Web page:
Life is always lived forwards, but often learned backwards.
That was certainly the experience of the first followers of the risen Lord Jesus. From the other side of the cross and empty tomb they were able to look back on their experiences of the past three years with fresh understanding. At the time Jesus’ teaching had seemed obscure or even offensive. Now it fitted into place as part of God’s plan. At the time Jesus’ actions were impressive, but now they saw those deeds as signs pointing towards His great acts of rescue on Good Friday and Easter Sunday.
Perhaps you have your own moments of looking back, noticing how in the apparent random-ness of everyday life God has been at work to make you more like Jesus. As Monica and I look back to our past in this Diocese we are thankful to God for the people who nurtured us as a newly-married couple, as first-time parents and as we discerned how God might be calling us into
So it is indeed a blessing to be with you again as your fellow-servant in Christ and Diocesan Bishop. Monica and I are very thankful for your prayers and messages of encouragement in the lead up to the service of consecration and installation on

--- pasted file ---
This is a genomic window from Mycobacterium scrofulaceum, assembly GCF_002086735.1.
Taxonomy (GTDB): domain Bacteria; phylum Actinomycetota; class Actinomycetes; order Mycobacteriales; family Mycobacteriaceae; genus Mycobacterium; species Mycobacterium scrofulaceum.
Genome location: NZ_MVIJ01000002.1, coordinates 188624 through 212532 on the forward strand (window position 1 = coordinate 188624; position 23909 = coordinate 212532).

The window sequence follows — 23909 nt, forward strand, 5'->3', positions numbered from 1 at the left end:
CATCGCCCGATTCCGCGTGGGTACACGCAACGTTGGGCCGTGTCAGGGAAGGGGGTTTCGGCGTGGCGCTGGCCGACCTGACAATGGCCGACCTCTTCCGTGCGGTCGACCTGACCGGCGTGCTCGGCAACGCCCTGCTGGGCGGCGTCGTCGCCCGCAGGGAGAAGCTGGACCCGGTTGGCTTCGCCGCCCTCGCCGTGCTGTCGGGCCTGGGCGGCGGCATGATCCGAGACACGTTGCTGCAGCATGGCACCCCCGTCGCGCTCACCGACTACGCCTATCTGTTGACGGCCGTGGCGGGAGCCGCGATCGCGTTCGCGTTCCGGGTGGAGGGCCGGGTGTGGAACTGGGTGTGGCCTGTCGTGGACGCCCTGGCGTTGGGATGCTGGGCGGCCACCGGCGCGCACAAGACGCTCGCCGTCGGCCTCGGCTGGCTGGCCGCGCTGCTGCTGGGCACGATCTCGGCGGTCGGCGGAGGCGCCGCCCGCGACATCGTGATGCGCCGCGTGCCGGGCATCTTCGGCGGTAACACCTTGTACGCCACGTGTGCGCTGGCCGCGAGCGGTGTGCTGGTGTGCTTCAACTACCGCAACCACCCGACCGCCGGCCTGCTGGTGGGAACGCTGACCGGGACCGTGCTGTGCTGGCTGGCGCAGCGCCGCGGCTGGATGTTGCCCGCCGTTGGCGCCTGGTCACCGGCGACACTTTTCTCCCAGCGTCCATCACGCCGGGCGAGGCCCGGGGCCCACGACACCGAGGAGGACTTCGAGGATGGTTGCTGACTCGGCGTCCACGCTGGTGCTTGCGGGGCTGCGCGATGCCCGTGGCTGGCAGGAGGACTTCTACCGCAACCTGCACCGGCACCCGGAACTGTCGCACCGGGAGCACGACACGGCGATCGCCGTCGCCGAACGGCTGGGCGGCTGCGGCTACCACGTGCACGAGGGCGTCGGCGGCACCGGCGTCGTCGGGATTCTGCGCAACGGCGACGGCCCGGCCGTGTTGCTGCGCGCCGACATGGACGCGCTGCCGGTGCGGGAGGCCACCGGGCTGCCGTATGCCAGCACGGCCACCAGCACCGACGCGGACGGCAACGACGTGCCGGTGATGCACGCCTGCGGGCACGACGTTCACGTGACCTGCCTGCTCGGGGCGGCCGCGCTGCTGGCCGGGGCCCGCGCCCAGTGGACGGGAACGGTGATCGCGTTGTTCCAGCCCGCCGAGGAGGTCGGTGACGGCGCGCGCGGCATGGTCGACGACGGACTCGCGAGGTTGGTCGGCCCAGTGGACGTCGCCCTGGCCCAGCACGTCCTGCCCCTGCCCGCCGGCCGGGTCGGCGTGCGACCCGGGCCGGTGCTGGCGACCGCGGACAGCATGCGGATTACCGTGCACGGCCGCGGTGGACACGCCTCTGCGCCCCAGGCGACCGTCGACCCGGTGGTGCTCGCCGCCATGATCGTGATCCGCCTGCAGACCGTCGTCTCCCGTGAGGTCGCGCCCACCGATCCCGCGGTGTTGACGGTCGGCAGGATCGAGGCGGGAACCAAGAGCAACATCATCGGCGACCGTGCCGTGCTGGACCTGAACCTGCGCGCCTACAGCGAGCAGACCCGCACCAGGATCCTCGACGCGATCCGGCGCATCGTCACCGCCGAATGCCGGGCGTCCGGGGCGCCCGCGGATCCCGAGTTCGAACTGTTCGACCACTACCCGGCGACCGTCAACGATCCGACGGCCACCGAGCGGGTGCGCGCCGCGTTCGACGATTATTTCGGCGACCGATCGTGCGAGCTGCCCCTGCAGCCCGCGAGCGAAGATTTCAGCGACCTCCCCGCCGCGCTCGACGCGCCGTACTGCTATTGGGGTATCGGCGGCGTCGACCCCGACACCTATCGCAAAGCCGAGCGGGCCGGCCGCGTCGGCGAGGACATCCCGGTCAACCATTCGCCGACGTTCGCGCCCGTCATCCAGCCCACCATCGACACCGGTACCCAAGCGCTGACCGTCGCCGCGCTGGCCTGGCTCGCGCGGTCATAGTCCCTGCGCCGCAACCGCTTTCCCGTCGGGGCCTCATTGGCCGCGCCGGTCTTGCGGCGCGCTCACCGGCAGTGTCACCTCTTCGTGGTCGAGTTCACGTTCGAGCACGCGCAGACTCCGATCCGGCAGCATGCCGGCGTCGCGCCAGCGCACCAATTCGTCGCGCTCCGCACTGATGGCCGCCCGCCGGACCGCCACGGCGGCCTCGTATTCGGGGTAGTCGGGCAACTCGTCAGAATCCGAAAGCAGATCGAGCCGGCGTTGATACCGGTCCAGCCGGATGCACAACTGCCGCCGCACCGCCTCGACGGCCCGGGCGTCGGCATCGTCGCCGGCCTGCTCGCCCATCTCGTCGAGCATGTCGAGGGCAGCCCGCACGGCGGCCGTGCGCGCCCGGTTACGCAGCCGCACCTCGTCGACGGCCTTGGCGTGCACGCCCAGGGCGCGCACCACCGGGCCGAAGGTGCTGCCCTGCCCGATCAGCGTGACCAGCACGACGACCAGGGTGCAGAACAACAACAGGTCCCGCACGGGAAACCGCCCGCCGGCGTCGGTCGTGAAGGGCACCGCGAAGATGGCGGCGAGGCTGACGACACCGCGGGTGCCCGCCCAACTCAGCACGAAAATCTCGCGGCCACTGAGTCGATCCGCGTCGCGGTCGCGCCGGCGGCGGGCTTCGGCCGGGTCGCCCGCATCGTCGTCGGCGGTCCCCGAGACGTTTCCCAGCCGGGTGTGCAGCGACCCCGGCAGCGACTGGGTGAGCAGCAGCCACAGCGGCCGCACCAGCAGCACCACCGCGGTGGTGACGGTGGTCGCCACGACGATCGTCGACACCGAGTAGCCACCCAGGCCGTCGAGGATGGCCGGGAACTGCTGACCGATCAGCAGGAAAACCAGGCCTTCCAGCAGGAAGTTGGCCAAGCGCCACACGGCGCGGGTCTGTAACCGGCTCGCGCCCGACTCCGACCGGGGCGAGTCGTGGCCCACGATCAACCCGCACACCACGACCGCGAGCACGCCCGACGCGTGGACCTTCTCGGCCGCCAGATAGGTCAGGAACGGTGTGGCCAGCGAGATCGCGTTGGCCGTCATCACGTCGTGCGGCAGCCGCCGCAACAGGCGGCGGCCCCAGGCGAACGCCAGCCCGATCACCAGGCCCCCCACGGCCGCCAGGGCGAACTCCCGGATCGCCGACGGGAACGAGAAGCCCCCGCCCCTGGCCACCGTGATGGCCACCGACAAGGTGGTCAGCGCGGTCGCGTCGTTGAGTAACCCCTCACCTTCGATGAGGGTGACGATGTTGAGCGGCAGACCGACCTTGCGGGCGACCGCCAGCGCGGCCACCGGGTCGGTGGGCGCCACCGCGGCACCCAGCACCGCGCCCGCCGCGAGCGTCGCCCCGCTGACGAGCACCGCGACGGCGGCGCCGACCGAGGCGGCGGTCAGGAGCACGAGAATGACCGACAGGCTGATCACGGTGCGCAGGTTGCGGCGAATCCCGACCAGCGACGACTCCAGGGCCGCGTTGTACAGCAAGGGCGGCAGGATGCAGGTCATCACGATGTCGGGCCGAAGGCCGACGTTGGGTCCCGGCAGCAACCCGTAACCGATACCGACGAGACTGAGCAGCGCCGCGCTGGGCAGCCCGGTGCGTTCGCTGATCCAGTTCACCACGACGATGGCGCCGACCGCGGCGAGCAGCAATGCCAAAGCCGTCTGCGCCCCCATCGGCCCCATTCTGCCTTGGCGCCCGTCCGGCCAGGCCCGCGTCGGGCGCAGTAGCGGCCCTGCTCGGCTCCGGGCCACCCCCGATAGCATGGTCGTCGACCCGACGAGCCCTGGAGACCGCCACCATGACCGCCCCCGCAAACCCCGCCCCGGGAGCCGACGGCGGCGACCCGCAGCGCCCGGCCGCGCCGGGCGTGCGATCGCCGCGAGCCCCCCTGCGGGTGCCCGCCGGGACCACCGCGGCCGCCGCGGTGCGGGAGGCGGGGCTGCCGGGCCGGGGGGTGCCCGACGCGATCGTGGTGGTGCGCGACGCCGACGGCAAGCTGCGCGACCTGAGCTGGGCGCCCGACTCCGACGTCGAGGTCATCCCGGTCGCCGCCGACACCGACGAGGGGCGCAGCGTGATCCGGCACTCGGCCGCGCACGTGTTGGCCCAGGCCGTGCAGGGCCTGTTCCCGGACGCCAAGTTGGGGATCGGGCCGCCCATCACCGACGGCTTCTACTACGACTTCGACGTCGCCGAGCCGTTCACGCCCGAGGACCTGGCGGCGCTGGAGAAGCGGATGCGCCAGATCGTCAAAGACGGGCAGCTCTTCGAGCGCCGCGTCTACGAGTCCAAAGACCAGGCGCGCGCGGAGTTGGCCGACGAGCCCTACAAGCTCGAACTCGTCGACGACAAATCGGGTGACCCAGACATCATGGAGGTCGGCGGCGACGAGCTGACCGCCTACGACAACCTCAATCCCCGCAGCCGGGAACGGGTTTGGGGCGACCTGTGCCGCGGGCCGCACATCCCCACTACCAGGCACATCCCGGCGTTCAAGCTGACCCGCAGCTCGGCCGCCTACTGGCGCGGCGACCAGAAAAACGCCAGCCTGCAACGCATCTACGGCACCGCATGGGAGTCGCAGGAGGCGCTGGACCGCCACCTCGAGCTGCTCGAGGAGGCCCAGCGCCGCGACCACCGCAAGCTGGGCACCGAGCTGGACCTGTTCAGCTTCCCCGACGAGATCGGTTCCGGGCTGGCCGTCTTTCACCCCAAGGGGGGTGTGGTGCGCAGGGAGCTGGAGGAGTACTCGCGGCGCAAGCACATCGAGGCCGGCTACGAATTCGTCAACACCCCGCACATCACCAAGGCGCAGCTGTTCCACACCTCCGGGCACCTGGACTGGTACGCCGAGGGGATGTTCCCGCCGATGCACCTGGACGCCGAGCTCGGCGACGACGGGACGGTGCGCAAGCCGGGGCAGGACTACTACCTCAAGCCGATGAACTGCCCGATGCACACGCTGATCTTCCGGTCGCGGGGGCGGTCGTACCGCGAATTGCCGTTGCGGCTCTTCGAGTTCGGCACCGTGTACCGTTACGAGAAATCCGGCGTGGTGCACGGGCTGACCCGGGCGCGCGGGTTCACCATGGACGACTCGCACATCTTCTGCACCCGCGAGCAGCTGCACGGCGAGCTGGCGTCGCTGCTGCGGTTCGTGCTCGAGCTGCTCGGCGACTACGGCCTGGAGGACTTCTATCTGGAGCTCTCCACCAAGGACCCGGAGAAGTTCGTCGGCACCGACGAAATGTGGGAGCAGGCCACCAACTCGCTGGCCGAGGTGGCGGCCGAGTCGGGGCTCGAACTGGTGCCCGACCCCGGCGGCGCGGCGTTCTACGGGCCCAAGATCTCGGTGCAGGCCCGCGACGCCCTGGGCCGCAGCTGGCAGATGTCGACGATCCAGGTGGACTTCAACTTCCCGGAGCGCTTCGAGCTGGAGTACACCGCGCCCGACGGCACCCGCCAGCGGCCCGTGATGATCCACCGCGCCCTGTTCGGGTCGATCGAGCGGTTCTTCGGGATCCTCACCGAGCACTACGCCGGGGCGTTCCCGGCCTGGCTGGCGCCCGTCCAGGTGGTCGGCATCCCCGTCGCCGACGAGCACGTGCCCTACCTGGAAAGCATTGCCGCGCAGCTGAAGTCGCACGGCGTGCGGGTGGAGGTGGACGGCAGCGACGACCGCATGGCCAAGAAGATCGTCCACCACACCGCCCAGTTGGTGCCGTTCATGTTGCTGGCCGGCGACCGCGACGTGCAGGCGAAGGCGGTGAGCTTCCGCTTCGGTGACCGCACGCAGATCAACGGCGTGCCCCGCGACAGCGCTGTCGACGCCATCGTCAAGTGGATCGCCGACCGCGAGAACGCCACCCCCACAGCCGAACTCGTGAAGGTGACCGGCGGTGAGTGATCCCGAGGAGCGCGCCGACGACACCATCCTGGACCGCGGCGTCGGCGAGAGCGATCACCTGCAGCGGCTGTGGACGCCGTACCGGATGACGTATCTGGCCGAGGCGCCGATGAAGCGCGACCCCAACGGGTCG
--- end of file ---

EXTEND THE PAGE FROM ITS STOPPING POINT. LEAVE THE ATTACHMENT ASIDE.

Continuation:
April 6 and for the chance to connect with many of you, albeit fleetingly, on the day itself. We look forward to further conversations as we hear your stories and rejoice in God’s gracious work in your lives and the lives of the communities you serve.
I am particularly appreciative of the wise and sacrificial ministry of Bishop Trevor Edwards as Diocesan Administrator since Bishop Stuart laid up his staff just over a year ago and am delighted to be working with him and other members of the senior leadership team as colleagues in the gospel. Bev Forbes, Trevor Ament and the rest of the crew at Diocesan HQ have made me feel very welcome and are patiently responding to the questions I do ask as well as graciously hinting at the questions I haven’t thought to ask!
From time to time people have asked me for prayer points. There are three that are on my heart, for us individually and as a Diocese. First, please pray that we would see what matters to God. Ask God to make us aware of the needs around us so that we might be good and compassionate neighbours. Second, please pray that we would hear what matters to God. May our ears be open to the questions people are asking about faith, so that we might gently and graciously point them to the Lord Jesus. Third, please pray that we might feel what matters to God. My desire is that like the disciples on the Emmaus Road in Luke 24, we might have our hearts burn within us as we encounter Jesus through His word and spirit.
I look forward to sharing more about these prayers in the months ahead, and to looking back to the surprising ways in which God chooses to answer them!